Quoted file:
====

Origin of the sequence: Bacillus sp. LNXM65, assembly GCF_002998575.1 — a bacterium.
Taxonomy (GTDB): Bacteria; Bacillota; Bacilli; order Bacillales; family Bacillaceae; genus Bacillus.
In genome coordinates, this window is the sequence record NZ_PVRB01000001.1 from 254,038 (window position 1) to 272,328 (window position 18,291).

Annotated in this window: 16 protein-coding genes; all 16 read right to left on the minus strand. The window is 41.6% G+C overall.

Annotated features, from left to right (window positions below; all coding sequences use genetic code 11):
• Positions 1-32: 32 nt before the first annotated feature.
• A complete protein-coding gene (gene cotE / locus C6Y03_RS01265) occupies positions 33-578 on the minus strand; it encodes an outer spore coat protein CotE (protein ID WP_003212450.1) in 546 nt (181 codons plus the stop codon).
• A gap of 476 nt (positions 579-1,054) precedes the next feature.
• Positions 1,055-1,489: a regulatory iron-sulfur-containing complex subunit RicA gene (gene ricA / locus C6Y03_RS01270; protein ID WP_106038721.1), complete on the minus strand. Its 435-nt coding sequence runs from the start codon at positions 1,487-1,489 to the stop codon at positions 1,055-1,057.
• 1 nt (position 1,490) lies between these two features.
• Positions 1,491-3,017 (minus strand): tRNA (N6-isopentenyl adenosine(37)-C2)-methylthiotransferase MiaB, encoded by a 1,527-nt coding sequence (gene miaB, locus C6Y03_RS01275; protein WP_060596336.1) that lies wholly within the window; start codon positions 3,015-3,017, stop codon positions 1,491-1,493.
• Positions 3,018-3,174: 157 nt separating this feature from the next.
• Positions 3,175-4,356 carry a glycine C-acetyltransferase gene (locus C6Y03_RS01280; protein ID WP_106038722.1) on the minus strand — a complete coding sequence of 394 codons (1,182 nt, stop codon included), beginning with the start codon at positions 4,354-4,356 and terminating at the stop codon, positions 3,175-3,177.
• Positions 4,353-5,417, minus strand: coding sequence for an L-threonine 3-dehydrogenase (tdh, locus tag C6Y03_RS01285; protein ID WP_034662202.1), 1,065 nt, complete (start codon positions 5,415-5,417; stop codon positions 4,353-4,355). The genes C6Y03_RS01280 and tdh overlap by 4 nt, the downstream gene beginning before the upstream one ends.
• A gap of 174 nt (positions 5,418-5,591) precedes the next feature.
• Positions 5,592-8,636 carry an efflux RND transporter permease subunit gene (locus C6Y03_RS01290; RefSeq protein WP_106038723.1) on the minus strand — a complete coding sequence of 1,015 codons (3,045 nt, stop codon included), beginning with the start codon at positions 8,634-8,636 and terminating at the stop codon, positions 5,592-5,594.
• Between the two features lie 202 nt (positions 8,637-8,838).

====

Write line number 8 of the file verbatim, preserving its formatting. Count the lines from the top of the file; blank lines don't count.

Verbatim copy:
• A gap of 476 nt (positions 579-1,054) precedes the next feature.